Over the last decade, the advent of cloning and advancements in human genetic research have presented society with a complicated moral quandary. Debate rages as to what constitutes legitimate paths of inquiry and where to draw the line as to research that strikes many people as morally wrong.
The basic question is: “how does society determine what’s right? ” While, of course, questions regarding human genetic research are new, this basic question is as hold as civilization and has been addressed over and over again by history’s great philosophers. One of the most notable philosophers of the modern era is Immanuel Kant, who was born in Prussia in 1724. Kant paid a great deal of attention to formulating a complex system of morality.
The following examines Kantian morals and how they might be applied to questions of human genetic research. Kant’s moral theory is predicated on the idea of the “categorical imperative,” which Kant described in the following manner, “Act only on that maxim which you can at the same time will to be a universal law”(Honderich, 1995, p. 436). By the term “maxim,” Kant meant general rules or principles upon which rational individuals act, and that these principles reflect the end that an individual has in mind in choosing actions of a certain type in given circumstances (Honderich, 1995). Therefore, maxims are principles in the following form:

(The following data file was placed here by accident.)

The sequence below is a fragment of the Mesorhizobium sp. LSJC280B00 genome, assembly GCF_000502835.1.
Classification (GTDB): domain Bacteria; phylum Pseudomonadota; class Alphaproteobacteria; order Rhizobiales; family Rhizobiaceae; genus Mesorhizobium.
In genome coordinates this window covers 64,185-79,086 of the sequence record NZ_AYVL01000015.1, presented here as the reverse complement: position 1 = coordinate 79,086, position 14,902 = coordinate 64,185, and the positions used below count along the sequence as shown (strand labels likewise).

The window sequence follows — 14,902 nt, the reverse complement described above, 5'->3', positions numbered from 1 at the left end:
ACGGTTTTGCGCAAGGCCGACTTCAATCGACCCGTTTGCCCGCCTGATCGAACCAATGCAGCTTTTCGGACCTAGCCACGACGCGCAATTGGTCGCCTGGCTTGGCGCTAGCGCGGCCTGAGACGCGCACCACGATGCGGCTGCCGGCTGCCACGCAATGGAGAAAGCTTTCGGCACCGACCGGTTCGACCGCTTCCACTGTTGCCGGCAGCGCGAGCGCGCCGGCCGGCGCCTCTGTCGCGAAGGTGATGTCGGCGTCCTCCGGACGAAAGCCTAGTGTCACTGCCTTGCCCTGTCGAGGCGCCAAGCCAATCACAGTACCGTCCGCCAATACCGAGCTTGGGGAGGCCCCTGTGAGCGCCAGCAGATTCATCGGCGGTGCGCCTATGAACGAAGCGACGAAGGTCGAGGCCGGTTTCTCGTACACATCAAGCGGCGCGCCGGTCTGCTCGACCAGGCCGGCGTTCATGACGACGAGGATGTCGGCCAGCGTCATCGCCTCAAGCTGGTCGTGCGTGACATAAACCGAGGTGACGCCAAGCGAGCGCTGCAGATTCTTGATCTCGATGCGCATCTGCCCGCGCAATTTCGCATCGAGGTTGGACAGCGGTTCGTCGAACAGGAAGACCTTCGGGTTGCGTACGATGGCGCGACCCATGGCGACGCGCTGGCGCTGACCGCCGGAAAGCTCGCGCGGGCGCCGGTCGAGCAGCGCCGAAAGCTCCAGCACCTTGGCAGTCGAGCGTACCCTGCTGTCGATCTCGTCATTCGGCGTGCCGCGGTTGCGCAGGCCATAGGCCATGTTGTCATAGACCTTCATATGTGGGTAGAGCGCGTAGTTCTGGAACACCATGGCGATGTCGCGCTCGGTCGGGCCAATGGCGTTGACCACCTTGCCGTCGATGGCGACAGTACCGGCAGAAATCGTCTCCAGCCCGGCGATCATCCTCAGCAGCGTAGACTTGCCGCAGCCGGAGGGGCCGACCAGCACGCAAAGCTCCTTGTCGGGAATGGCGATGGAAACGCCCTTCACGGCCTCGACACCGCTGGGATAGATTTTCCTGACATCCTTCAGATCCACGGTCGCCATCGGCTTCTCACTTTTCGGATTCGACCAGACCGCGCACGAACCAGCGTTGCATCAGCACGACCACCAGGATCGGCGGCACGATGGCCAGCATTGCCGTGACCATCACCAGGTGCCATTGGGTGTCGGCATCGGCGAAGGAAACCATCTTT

“When in an S-type situation, act in an A-type manner in order to attain end- E” (Honderich, 1995, p. 436). For example, a person might resolve to pay a bill as soon as it is received in order to not incur any debt. Kant tested a maxim by performing a thought experiment in which the individual asks oneself whether or not one would will a certain maxim to become universal law. As this suggests, moral law, in the philosophy of Kant, is inherent in reason itself. It is a priori, before experience (Frost, 1962).
In every circumstance, Kant believed that “categorical imperative” provides a sure criterion for how to evaluate right and wrong (Frost, 1962). Kant maintained that an action that the individual can easily will that everyone should follow and perform would necessarily have to be a good act (Frost, 1962). Morality for Kant not only involved law (categorical imperative) but also the ultimate end to which action is directed. As the formulation of the concept of categorical imperative suggests, the basic problem for Kant was to discern the meaning of “right and wrong, good and bad” (Frost, 1962, p. 94).